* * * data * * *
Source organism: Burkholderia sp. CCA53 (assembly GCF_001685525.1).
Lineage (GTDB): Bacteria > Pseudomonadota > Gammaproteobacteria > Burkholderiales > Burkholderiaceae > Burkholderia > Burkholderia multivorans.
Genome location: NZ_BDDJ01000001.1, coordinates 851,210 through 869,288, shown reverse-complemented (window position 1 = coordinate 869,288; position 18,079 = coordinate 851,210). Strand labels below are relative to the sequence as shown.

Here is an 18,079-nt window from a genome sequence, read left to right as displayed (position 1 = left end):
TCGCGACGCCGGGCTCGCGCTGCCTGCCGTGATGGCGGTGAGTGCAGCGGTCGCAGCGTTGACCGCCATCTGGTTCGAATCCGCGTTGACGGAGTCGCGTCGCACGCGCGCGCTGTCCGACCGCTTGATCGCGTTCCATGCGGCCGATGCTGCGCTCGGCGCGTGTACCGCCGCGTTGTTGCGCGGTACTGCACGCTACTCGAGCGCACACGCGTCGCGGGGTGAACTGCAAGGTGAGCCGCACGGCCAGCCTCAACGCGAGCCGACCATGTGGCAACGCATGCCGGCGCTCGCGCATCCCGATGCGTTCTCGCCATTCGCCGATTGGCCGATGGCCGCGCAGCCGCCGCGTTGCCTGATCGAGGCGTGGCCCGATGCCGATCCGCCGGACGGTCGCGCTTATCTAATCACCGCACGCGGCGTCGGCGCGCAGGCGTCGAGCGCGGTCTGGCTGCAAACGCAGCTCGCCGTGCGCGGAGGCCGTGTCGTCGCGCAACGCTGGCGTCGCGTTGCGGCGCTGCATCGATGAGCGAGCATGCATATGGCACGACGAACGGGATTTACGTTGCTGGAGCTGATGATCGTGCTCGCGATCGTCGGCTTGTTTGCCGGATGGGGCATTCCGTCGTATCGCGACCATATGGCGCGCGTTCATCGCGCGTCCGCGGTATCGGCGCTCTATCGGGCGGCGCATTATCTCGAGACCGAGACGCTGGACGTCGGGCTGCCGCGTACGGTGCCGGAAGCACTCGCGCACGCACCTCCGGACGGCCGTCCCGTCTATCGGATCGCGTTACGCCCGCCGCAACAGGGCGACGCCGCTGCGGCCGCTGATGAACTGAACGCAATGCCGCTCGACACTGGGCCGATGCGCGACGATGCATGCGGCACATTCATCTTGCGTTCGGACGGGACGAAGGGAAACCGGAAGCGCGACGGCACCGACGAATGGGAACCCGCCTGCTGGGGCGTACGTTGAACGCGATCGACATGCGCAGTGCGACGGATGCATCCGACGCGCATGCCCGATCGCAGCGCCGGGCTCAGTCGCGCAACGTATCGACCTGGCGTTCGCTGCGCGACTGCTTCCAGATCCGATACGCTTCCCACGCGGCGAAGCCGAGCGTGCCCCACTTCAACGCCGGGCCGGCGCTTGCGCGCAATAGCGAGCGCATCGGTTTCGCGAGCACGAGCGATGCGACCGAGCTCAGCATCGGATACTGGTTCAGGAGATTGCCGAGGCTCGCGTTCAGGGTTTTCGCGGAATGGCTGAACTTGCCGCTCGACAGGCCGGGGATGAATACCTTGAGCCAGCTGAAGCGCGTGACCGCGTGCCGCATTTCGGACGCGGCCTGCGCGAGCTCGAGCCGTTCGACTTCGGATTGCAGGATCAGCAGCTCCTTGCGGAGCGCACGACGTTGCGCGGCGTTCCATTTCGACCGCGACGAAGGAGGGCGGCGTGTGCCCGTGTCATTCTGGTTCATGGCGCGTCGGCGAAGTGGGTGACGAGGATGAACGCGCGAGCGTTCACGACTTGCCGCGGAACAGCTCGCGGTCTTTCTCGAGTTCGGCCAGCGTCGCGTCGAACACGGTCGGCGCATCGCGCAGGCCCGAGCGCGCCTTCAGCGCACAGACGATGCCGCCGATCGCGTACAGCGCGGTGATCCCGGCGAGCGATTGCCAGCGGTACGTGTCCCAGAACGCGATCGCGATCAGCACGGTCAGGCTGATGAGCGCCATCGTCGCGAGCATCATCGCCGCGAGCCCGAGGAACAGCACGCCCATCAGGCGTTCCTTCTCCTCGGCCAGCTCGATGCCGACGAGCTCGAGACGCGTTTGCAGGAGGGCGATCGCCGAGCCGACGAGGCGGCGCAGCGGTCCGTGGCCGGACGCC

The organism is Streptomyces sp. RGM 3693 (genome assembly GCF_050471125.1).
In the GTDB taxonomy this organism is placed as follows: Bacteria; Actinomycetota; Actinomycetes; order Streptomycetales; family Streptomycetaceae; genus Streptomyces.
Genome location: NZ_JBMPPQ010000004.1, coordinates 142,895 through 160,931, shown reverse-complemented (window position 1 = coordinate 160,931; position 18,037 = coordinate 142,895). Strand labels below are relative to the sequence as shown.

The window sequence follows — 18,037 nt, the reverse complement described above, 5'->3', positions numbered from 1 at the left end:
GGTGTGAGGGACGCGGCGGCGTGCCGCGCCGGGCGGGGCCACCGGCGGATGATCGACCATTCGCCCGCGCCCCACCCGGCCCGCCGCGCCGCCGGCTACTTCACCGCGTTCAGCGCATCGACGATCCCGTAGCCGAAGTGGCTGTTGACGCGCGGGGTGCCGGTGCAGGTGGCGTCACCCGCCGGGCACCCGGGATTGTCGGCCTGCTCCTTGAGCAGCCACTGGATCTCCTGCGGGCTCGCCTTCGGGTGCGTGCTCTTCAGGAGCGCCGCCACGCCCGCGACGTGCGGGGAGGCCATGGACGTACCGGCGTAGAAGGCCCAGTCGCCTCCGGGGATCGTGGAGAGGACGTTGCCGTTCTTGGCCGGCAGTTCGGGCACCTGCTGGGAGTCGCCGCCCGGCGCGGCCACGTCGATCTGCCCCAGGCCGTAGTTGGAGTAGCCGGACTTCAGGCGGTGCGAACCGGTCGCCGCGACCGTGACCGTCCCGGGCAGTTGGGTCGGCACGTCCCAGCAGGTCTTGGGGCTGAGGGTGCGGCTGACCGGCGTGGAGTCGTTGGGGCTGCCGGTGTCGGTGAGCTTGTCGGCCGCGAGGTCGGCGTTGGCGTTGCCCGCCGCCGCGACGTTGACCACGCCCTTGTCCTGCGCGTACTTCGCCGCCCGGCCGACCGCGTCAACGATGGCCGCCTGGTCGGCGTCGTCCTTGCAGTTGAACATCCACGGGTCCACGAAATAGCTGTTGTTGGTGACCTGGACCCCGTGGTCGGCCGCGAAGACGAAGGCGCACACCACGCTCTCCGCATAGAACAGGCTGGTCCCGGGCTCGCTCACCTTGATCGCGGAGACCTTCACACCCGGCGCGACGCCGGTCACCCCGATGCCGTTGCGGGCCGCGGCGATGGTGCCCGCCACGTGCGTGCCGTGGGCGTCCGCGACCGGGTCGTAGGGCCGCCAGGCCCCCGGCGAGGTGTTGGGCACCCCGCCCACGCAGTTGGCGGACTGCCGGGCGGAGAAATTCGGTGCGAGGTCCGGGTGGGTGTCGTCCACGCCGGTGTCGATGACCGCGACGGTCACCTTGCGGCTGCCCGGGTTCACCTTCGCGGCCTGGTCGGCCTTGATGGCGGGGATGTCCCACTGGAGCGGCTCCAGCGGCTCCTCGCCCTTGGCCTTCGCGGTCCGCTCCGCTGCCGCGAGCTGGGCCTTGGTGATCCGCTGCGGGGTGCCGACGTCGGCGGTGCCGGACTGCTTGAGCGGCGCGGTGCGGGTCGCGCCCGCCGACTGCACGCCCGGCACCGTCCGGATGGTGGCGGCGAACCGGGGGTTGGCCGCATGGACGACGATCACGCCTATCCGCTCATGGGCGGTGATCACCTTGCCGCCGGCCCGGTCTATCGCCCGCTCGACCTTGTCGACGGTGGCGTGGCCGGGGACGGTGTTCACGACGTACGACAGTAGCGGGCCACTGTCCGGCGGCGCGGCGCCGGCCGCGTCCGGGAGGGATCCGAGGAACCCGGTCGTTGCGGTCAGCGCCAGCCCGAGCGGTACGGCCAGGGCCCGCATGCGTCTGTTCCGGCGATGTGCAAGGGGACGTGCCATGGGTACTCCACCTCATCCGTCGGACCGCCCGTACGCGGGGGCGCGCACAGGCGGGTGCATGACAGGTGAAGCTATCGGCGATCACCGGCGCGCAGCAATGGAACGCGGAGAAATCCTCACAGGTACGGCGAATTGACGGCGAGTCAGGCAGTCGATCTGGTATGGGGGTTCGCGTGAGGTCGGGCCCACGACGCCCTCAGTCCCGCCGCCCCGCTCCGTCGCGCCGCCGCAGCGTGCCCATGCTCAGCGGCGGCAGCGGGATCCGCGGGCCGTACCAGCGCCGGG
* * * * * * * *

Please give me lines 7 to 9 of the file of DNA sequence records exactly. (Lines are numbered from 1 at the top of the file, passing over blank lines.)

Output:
In the GTDB taxonomy this organism is placed as follows: Bacteria; Actinomycetota; Actinomycetes; order Streptomycetales; family Streptomycetaceae; genus Streptomyces.
Genome location: NZ_JBMPPQ010000004.1, coordinates 142,895 through 160,931, shown reverse-complemented (window position 1 = coordinate 160,931; position 18,037 = coordinate 142,895). Strand labels below are relative to the sequence as shown.

The window sequence follows — 18,037 nt, the reverse complement described above, 5'->3', positions numbered from 1 at the left end: